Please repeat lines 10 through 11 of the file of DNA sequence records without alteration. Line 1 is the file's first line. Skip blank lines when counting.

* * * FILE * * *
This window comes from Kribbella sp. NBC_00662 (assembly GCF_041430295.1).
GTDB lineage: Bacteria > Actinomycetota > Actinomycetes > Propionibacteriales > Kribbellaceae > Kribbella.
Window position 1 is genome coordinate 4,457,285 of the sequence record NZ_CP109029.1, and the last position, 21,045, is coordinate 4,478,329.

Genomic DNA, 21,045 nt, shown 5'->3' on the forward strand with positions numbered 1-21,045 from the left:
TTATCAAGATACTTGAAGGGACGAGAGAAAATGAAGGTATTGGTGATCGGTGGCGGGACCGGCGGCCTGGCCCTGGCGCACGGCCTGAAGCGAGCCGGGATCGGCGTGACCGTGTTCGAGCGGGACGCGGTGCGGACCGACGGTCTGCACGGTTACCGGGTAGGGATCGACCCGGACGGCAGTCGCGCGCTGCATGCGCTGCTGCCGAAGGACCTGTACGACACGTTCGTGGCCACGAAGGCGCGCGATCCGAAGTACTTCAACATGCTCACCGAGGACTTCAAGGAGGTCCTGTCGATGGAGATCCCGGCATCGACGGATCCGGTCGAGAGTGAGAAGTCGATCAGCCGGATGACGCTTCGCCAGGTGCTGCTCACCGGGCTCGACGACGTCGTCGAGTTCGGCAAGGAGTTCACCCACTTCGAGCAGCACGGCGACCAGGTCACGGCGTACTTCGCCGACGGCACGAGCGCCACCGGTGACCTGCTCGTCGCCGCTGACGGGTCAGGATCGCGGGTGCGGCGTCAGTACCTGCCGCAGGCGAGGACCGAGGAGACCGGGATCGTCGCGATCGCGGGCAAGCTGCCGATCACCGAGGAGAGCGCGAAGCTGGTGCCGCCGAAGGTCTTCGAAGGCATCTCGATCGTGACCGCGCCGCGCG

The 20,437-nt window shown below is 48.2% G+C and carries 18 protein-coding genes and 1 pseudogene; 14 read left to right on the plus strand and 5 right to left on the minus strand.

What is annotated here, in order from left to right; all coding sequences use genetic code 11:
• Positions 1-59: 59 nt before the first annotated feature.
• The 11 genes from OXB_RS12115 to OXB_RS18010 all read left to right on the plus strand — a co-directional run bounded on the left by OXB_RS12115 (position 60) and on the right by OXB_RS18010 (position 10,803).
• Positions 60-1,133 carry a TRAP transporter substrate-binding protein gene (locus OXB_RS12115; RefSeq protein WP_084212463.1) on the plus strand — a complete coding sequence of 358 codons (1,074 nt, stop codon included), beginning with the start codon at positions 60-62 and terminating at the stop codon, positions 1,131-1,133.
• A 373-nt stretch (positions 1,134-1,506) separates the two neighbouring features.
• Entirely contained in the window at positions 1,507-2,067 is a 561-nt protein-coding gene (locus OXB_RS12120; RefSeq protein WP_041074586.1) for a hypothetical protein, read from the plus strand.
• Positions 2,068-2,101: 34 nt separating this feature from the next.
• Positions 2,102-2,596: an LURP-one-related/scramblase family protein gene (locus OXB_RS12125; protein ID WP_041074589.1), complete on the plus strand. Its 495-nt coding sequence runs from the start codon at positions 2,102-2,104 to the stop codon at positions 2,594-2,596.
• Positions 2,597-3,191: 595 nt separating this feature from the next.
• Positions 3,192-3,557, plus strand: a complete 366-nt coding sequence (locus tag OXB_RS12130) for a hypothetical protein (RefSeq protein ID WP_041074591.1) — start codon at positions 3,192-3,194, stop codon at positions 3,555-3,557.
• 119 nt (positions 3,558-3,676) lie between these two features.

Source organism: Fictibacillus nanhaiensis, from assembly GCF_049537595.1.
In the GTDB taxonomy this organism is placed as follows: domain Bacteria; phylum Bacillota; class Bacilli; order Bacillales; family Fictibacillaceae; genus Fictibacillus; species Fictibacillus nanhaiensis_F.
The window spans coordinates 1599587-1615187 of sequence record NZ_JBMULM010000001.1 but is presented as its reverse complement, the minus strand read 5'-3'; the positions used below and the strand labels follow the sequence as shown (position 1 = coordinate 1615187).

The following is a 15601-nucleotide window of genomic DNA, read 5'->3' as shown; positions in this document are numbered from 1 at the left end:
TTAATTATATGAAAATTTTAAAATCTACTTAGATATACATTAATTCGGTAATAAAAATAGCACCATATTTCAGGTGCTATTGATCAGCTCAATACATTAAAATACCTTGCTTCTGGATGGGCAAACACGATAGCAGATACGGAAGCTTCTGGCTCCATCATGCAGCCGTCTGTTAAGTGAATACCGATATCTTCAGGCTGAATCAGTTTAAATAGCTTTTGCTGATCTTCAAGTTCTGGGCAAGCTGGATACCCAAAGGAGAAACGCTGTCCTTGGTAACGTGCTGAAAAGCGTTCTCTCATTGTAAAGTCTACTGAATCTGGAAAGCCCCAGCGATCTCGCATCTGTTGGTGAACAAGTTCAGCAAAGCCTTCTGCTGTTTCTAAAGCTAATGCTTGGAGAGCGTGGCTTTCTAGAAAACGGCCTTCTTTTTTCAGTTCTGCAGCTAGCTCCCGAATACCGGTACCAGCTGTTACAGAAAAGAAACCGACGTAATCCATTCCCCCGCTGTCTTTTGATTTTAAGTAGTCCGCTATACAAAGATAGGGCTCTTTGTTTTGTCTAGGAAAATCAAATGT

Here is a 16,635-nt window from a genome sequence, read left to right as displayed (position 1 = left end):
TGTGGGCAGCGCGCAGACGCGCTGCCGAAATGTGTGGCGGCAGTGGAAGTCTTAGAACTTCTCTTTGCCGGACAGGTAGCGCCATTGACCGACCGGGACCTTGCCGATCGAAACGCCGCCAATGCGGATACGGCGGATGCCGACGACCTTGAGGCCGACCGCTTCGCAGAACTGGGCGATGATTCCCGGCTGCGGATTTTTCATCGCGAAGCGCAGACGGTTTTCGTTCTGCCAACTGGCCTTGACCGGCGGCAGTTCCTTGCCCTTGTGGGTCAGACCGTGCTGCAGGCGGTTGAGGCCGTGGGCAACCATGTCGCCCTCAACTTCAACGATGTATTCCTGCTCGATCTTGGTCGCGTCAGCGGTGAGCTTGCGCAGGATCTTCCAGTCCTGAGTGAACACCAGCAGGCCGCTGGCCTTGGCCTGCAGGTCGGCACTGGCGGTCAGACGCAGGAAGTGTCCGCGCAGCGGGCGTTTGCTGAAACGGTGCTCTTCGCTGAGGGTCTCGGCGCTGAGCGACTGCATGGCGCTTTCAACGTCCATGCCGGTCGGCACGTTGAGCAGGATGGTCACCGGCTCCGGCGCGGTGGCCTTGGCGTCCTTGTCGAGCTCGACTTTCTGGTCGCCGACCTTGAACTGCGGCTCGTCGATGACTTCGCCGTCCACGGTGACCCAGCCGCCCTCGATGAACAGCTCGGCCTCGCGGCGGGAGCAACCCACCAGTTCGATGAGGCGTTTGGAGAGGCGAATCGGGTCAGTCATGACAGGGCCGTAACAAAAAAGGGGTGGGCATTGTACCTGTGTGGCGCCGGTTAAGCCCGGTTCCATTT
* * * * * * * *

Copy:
• Positions 60-1,133 carry a TRAP transporter substrate-binding protein gene (locus OXB_RS12115; RefSeq protein WP_084212463.1) on the plus strand — a complete coding sequence of 358 codons (1,074 nt, stop codon included), beginning with the start codon at positions 60-62 and terminating at the stop codon, positions 1,131-1,133.
• A 373-nt stretch (positions 1,134-1,506) separates the two neighbouring features.